here for more information). In fact, they have been highlighting LGBT people connected to their ministry in various ads over the past year, including this one.
And there's no doubt that they have been doing good in my local community. They offer free meals and outreach opportunities. They assist people with paying bills, repairing vehicles, and purchasing bus tickets. Last winter, they provided space and warmth for homeless people who would otherwise be forced onto the streets during the frigid daytime weather.
So I took a step yesterday. And I left a dollar in the Salvation Army kettle at my local grocery store.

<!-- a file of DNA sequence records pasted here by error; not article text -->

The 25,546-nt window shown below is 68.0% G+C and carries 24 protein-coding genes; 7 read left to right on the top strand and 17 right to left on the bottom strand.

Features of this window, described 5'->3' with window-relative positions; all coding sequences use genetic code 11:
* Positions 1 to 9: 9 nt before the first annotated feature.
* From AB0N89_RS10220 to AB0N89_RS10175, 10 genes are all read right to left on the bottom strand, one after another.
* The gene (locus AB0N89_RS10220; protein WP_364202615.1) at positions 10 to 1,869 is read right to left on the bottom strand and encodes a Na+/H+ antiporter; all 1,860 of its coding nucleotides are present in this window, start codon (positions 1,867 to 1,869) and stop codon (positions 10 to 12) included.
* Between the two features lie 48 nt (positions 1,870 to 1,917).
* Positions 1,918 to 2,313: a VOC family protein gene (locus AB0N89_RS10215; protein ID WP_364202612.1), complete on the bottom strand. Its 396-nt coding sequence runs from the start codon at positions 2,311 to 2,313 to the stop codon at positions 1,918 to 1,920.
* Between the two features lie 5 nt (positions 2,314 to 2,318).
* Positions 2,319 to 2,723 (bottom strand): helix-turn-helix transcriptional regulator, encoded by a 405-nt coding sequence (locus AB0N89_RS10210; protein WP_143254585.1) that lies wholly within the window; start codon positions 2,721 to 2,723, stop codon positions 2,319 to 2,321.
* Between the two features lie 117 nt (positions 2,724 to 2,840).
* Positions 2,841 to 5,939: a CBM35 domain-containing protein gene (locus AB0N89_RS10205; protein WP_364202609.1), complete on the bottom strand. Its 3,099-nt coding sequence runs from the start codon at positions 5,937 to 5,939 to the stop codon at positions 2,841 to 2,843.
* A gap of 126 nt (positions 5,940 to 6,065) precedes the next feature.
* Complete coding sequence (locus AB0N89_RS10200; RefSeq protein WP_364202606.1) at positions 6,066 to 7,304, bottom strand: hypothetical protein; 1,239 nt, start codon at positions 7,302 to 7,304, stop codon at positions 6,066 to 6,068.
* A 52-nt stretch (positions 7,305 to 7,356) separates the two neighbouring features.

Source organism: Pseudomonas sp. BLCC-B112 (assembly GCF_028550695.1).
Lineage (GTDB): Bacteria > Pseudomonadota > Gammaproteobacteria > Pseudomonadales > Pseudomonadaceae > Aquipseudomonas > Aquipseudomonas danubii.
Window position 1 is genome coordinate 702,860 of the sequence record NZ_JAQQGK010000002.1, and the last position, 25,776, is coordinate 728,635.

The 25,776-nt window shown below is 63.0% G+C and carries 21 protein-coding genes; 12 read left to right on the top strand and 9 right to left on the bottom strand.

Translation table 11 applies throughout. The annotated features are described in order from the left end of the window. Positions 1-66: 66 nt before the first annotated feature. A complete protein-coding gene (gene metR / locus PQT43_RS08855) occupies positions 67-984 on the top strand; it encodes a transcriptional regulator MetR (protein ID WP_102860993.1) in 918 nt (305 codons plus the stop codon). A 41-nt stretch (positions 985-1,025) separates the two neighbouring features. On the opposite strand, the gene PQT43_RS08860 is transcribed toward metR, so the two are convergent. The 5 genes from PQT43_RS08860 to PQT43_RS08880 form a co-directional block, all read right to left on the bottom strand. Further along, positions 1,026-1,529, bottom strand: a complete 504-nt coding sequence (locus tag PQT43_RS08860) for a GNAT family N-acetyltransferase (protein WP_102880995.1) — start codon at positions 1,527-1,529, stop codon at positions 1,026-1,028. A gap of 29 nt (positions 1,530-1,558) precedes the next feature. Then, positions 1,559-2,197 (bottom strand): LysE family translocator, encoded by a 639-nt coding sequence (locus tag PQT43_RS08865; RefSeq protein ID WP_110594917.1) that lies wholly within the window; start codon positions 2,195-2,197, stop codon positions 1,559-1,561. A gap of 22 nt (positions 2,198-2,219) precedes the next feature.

Which seems like a tiny thing. Which it is. I give much more to other charities. But I'd once vowed to never support the Salvation Army because of its anti-gay policies. It's taken a while -- and I'm still a bit dubious -- but I'm willing to bend slightly. Which sounds horribly selfish, which it is. But in a world of charities, I'm allowed the ability to use anti-gay discrimination as a factor for narrowing down my charitable choices.
Anyway, here is where you can learn more about the Salvation Army and the "Red Kettle Reason."